Over the past 20 years Canadian governments have failed to anticipate the need for evolution in our health system. While many may criticize President Obama’s health reforms in the US (recent polls show only 37% support), he did at least take on an issue that was controversial and difficult—an attitude rarely displayed by politicians in Canada.
His plan is, in many ways, flawed. It will leave 17 million uninsured. It does not address the enormous cost of “defensive medicine” forced on health workers and institutions by the malpractice issue (some specialists pay over $300000 a year for insurance). It is perhaps significant that trial lawyers are major donors to the Democrats.
The bill will be administered by a treasury chief who didn’t pay his taxes and includes a clause exempting members of Congress who passed the bill from its negative parts. While Obama promoted the savings that will arise through disease prevention, his arguments are tarnished by the fact that he is a chain smoker. Not the way to build public confidence.
None of this should surprise us. In Canada hypocrisy on the part of opponents of change is widespread. Such hypocrisy is evidenced when our politicians preach the gospel of the status quo, and then apply a double standard to their own care. The late Quebec premier Robert Bourassa went to Bethesda, Maryland, for melanoma treatment.
The doctor of former prime minister Paul Martin is head of Canada’s largest chain of private clinics. Former prime minister Jean Chrétien flew to a Minnesota private clinic on a Canadian government jet, paid for by Canadian tax dollars. Opposition leaders Joe Clark and Jack Layton opted for surgery at the private, for-profit Shouldice Clinic. Senator Ed Lawson (former Teamsters Union leader) had heart surgery in the US, and, more recently, former member of Parliament Belinda Stronach and Newfoundland premier Danny Williams sought surgical treatment there also.
Dare I even opine that many physician promoters of the status quo in Canada also exhibit hypocrisy? Many are beneficiaries of private “two-tier” insurance (drugs, dentistry, physiotherapy, ambulance care, etc.) that provides them with superior health coverage. If they truly believe in equitable health care they should opt out of their private plans.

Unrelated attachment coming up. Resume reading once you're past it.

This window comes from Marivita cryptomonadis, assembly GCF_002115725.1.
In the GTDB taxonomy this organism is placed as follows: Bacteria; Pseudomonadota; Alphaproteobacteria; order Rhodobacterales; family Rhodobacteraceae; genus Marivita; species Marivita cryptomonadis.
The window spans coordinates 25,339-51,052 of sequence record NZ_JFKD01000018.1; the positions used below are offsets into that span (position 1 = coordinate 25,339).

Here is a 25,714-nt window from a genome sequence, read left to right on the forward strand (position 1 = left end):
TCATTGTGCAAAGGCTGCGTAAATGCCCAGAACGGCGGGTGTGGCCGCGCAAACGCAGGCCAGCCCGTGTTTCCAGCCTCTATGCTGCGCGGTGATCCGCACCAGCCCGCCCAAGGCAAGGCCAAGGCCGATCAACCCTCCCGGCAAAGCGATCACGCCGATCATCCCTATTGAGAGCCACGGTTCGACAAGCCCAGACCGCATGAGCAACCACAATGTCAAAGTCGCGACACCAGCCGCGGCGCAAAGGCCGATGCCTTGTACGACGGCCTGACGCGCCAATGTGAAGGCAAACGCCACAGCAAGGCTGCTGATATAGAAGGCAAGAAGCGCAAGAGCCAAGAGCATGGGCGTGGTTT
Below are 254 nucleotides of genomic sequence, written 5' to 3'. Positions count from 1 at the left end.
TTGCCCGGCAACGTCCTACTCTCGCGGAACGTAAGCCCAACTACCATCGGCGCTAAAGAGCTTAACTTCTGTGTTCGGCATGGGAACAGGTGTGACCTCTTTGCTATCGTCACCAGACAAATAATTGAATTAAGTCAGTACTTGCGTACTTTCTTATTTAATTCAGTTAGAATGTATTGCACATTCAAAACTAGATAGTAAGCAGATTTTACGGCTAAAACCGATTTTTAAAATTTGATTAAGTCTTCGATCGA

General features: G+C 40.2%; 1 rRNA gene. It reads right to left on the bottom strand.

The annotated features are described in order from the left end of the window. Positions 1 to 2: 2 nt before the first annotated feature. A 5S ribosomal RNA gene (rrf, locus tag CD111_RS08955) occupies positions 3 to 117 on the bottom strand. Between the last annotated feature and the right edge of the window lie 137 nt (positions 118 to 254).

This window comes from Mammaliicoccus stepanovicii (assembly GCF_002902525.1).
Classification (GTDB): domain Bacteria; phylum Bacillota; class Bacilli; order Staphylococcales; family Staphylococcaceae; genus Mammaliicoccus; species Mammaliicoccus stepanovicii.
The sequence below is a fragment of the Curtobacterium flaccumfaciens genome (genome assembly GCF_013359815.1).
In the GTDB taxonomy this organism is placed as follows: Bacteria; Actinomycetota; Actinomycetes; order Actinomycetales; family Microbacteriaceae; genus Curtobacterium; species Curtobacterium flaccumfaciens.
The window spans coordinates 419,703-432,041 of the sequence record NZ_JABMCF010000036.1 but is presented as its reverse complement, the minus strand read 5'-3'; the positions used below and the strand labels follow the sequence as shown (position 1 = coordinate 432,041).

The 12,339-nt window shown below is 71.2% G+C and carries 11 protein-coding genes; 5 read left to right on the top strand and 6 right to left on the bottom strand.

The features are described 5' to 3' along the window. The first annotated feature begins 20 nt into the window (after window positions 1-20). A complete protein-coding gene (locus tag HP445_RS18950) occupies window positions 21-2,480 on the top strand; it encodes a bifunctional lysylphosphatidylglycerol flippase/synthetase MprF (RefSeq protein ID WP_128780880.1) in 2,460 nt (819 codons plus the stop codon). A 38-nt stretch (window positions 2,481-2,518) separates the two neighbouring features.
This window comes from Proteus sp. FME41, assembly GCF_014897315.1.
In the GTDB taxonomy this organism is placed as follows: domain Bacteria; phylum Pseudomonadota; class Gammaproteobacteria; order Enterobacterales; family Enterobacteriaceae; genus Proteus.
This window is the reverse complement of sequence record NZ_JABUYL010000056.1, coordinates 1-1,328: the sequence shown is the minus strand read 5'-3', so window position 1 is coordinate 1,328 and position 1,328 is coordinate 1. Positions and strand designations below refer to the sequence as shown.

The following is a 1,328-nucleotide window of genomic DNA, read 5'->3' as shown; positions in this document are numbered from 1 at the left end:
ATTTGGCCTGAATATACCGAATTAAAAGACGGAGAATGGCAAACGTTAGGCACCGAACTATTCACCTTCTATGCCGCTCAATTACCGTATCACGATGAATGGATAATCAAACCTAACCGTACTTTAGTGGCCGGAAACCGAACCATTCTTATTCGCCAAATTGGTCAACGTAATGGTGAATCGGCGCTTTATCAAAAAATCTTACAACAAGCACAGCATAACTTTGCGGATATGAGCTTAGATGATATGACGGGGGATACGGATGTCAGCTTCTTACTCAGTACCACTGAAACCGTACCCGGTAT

Others, including some of the most vociferous proponents of “equality” in our system, repeatedly use the queue-jumping technique of the personal phone call to expedite care for themselves or their loved ones. And patients treated at our Cambie Surgery Centre include a “who’s who” of union leaders and politicians of all political stripes.
American doctors and their patients do not have the same trust in government that Canadians do. In Canada, doctors are compelled by law to share confidential medical files with government inspectors who have the right to inspect any patient’s file. A Canadian’s health record is considered public property. Patients are not only denied the right to block government access, but their consent is not needed, nor are they even notified when their private records are examined. I have personally witnessed a situation in which a defeated provincial cabinet minister had his medical file reviewed by the newly elected government.
The good result of the debate in the US has been that health care has been catapulted to its rightful place as the most important area of public policy. Canadian politicians will soon have to deal with the need for health reform. Unfortunately, the US debate sidetracked us into the tiresome debate of which system is better, American or Canadian, when, in reality, neither performs well. A hybrid solution—universal care without a monopoly funder and provider—is clearly the option both countries need to explore.